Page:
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Seneca Falls and the Origins of the Women's Rights Movement (Pivotal Moments in American History)

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Seneca Falls and the Origins of the Women's Rights Movement (Pivotal Moments in American History) Cover

 

Synopses & Reviews

Publisher Comments:

In a quiet town of Seneca Falls, New York, over the course of two days in July, 1848, a small group of women and men, led by Elizabeth Cady Stanton and Lucretia Mott, held a convention that would launch the woman's rights movement and change the course of history. The implications of that remarkable convention would be felt around the world and indeed are still being felt today.

In Seneca Falls and the Origins of the Woman's Rights Movement, the latest contribution to Oxford's acclaimed Pivotal Moments in American History series, Sally McMillen unpacks, for the first time, the full significance of that revolutionary convention and the enormous changes it produced. The book covers 50 years of women's activism, from 1840-1890, focusing on four extraordinary figures--Lucretia Mott, Elizabeth Cady Stanton, Lucy Stone, and Susan B. Anthony. McMillen tells the stories of their lives, how they came to take up the cause of women's rights, the astonishing advances they made during their lifetimes, and the lasting and transformative effects of the work they did. At the convention they asserted full equality with men, argued for greater legal rights, greater professional and education opportunities, and the right to vote--ideas considered wildly radical at the time. Indeed, looking back at the convention two years later, Anthony called it "the grandest and greatest reform of all time--and destined to be thus regarded by the future historian." In this lively and warmly written study, Sally McMillen may well be the future historian Anthony was hoping to find.

A vibrant portrait of a major turning point in American women's history, and in human history, this book is essential reading for anyone wishing to fully understand the origins of the woman's rights movement.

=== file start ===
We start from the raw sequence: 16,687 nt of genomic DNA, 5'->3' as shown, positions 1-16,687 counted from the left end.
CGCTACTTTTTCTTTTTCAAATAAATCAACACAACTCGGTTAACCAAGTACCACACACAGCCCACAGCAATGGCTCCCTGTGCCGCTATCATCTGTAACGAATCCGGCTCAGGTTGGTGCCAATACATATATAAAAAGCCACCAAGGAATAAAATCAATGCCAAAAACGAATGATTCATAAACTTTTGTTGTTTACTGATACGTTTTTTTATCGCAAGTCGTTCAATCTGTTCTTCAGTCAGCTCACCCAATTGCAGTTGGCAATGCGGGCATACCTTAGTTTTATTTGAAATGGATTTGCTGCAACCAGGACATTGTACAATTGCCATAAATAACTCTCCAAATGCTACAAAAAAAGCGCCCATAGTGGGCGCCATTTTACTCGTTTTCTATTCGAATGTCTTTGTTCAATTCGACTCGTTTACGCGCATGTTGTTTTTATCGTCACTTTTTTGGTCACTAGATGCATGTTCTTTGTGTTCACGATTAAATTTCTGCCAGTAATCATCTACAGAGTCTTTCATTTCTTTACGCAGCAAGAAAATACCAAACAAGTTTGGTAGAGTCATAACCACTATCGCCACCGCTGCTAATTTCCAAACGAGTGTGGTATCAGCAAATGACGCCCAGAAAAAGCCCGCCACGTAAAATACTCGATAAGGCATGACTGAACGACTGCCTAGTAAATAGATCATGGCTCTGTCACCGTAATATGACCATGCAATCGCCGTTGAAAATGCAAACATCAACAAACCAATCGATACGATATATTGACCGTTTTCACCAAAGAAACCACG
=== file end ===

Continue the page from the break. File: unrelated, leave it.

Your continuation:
Review:

"McMillen, who chairs the history department at Davidson College, presents a fine history of the 1848 Seneca Falls convention, which galvanized the women's movement through the remainder of the 19th century and also affected concurrent struggles for temperance, abolition and educational reform. Narrowing her focus to four suffragists — Elizabeth Cady Stanton, Lucretia Mott, Susan B. Anthony and Lucy Stone — McMillen nimbly weaves their stories with the larger narrative of reform. After a splendid introductory chapter that outlines the legal injustices most women suffered (typically, they could not vote, hold property or receive equal pay for their work), McMillen describes the convention itself, about which we know relatively little (Stanton gave it just two sentences in her mammoth memoir) and then traces its unexpectedly weighty impact on reformers through the decades. She does an outstanding job of discussing how religion functioned as both an impetus and an obstacle to reform, and pays particular attention to how the women's movement broke apart during Reconstruction because of internal bickering, racism and class divisions. This is not a revisionist work or a substantial challenge to the conventional historiography of suffrage, but a well-written and cogent synthesis accessible to the general reader while remaining firmly grounded in primary sources. 20 b&w illus." Publishers Weekly (Starred Review) (Copyright Reed Business Information, Inc.)